Virtual Corporation Students Build First-of-its-Kind Propulsion System
This past spring, a Virginia Tech student virtual corporation team developed the world's first electric propulsion system using a switched-reluctance actuator.
The effort was Phase I of a multi-year program to develop a prototype of a maglev personal rapid transit system. The switched reluctance system is expected to be less expensive than other propulsion systems, and therefore has a high potential for future implementation.
Tech's microprocessor-controlled system propels a model car down a 20-foot-long track at a speed of five feet per second, with .5 millisecond position accuracy. The linear switched reluctance stator and translator propulsion system is composed of nearly one thousand steel laminations. Its steel guideway is manufactured to 1-millimeter accuracy, and its wireless vehicle-to-ground communication system uses a patented fiber optic system to sense the position of the vehicle.
Coils Are Key
The key to the system is the unique method of construction made possible by using switched reluctance technology. The coils wound around the stators that provide the magnetic flux are independent, unlike in other propulsion systems where the coils operate in tandem.
"Because of the simple nature of the single coils, reliability is increased and manufacturing costs are estimated to be 30 percent less than with other systems," explained Krishnan Ramu who serves as chief faculty advisor to the program. "The switched reluctance system is not dependent on a single coil," he continued. "If a coil fails, the system can still operate. This provides a significant increase in reliability." Maintenance costs are also reduced because coils can be replaced singly, instead of having to replace entire sections of tandem coils, he said.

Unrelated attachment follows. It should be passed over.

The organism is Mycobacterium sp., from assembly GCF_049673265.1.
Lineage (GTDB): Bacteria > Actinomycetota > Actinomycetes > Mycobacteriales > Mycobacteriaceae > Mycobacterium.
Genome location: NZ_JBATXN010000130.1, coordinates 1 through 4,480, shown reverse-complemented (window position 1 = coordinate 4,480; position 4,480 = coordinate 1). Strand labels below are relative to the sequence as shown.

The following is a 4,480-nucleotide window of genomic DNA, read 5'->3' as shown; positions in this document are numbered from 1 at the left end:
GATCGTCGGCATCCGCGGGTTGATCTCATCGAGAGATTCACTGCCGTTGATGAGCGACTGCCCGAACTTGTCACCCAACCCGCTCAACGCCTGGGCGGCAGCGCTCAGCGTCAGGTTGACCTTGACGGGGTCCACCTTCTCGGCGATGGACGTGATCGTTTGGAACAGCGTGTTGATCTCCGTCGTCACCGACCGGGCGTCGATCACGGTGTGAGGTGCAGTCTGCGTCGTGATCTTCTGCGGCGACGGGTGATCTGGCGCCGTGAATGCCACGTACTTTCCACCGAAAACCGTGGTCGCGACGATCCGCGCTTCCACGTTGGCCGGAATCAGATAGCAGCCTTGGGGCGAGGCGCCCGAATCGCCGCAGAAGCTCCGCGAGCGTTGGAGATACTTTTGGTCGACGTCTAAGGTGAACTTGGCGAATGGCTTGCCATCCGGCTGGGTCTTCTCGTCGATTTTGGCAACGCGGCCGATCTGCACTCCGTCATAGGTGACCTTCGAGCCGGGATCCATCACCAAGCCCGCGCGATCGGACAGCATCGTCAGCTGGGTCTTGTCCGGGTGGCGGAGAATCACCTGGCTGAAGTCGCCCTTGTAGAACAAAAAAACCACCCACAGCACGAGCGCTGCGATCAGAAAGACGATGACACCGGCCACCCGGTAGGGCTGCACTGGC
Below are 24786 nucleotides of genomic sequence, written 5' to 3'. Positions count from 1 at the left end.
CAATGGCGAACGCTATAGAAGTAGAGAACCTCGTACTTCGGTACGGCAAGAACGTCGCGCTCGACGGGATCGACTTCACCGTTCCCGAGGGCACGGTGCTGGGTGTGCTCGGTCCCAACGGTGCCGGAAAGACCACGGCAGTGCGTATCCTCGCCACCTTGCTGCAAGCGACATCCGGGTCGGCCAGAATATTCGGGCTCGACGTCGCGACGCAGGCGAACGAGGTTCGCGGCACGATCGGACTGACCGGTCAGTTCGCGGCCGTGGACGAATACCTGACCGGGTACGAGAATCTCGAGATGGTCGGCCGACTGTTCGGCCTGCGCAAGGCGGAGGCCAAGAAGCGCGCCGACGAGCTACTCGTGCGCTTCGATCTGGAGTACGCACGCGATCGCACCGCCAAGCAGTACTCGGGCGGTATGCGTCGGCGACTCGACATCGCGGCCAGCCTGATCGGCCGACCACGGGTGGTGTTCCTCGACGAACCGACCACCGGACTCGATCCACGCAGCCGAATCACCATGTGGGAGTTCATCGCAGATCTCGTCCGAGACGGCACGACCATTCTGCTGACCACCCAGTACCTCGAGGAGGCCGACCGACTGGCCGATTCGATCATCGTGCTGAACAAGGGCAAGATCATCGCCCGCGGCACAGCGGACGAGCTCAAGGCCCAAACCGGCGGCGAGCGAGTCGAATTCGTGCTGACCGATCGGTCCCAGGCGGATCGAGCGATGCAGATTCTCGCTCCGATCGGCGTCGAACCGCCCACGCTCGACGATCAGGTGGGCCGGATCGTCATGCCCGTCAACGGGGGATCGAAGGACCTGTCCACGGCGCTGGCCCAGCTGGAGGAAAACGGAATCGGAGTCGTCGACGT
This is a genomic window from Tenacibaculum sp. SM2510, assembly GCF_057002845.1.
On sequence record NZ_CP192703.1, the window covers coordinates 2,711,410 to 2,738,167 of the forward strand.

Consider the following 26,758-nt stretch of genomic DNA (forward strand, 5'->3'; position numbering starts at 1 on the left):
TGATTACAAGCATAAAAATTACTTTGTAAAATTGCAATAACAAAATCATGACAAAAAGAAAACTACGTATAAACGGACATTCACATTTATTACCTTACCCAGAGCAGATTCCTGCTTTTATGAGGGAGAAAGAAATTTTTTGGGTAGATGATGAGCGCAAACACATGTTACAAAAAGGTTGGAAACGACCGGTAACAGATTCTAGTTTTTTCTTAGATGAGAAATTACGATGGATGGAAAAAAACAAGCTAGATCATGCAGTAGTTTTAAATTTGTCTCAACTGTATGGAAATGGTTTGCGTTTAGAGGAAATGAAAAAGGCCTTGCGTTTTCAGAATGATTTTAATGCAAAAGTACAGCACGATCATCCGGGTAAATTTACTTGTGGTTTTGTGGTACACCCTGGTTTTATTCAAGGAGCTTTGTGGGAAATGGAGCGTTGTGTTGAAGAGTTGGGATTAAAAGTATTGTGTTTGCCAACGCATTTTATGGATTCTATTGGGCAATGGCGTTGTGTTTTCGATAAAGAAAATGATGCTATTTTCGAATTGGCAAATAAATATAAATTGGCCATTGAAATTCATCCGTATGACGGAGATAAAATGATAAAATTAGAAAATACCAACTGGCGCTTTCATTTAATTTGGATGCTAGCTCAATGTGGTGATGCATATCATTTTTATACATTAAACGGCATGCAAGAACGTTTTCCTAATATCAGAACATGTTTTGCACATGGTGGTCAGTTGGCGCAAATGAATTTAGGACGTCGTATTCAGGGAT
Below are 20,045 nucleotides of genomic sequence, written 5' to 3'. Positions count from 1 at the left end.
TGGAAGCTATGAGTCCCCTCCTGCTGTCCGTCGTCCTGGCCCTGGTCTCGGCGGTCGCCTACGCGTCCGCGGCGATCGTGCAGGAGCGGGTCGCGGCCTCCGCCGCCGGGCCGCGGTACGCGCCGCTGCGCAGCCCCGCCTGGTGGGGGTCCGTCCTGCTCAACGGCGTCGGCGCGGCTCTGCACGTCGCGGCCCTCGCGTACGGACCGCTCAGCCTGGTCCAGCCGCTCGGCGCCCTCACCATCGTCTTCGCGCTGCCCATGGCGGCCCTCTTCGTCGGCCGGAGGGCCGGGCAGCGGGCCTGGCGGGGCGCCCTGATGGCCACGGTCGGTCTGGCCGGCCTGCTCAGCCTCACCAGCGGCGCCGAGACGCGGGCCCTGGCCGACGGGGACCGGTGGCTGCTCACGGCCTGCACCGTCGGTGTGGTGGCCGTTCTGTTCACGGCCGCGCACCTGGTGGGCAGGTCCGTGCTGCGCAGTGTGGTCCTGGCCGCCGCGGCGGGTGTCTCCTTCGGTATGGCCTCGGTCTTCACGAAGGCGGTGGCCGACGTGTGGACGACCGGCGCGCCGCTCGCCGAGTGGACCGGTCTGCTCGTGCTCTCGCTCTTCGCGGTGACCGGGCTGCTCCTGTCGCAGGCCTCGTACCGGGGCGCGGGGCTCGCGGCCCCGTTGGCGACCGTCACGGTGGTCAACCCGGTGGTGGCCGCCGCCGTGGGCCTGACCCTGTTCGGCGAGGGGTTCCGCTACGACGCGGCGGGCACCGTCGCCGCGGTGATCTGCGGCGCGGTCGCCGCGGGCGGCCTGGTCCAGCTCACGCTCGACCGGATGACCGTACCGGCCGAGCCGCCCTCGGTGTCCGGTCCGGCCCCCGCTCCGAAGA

The development effort is part of Tech's Virtual Corporation program, a novel concept in which student-run corporations design real products, systems, and technology based on actual market conditions.
The virtual corporation represents as closely as possible the social context, personnel positions, departmental functions, and structure of commercial engineering corporations.
The team developing the rapid transit prototype is commonly referred to as PERTS (Personal Rapid Transit Systems). Phase II of the prototype effort involves incorporating a magnetic levitation system in the testbed.
The Bradley Department of
Electrical and Computer Engineering